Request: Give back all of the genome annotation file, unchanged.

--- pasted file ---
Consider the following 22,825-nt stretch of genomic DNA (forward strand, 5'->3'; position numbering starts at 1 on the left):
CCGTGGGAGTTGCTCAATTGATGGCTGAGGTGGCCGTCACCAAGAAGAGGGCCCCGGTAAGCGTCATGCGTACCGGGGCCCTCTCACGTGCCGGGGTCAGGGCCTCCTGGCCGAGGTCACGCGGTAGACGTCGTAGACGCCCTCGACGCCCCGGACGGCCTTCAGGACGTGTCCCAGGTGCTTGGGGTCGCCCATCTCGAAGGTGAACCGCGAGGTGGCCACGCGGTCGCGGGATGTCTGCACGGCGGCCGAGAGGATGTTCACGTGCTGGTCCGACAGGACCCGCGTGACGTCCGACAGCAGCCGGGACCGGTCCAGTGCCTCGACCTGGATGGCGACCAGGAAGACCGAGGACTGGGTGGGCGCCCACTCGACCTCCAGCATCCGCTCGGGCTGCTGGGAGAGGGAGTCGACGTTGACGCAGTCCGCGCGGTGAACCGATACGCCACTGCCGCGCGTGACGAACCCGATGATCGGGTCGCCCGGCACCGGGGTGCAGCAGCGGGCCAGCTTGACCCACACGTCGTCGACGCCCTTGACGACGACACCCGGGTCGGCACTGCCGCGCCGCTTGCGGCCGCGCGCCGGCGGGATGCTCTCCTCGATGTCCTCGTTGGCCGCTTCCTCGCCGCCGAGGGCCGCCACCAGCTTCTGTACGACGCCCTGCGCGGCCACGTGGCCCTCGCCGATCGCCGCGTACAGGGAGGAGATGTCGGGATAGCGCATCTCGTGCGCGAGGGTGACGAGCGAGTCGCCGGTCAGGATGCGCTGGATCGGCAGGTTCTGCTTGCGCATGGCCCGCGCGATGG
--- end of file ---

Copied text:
Consider the following 22,825-nt stretch of genomic DNA (forward strand, 5'->3'; position numbering starts at 1 on the left):
CCGTGGGAGTTGCTCAATTGATGGCTGAGGTGGCCGTCACCAAGAAGAGGGCCCCGGTAAGCGTCATGCGTACCGGGGCCCTCTCACGTGCCGGGGTCAGGGCCTCCTGGCCGAGGTCACGCGGTAGACGTCGTAGACGCCCTCGACGCCCCGGACGGCCTTCAGGACGTGTCCCAGGTGCTTGGGGTCGCCCATCTCGAAGGTGAACCGCGAGGTGGCCACGCGGTCGCGGGATGTCTGCACGGCGGCCGAGAGGATGTTCACGTGCTGGTCCGACAGGACCCGCGTGACGTCCGACAGCAGCCGGGACCGGTCCAGTGCCTCGACCTGGATGGCGACCAGGAAGACCGAGGACTGGGTGGGCGCCCACTCGACCTCCAGCATCCGCTCGGGCTGCTGGGAGAGGGAGTCGACGTTGACGCAGTCCGCGCGGTGAACCGATACGCCACTGCCGCGCGTGACGAACCCGATGATCGGGTCGCCCGGCACCGGGGTGCAGCAGCGGGCCAGCTTGACCCACACGTCGTCGACGCCCTTGACGACGACACCCGGGTCGGCACTGCCGCGCCGCTTGCGGCCGCGCGCCGGCGGGATGCTCTCCTCGATGTCCTCGTTGGCCGCTTCCTCGCCGCCGAGGGCCGCCACCAGCTTCTGTACGACGCCCTGCGCGGCCACGTGGCCCTCGCCGATCGCCGCGTACAGGGAGGAGATGTCGGGATAGCGCATCTCGTGCGCGAGGGTGACGAGCGAGTCGCCGGTCAGGATGCGCTGGATCGGCAGGTTCTGCTTGCGCATGGCCCGCGCGATGG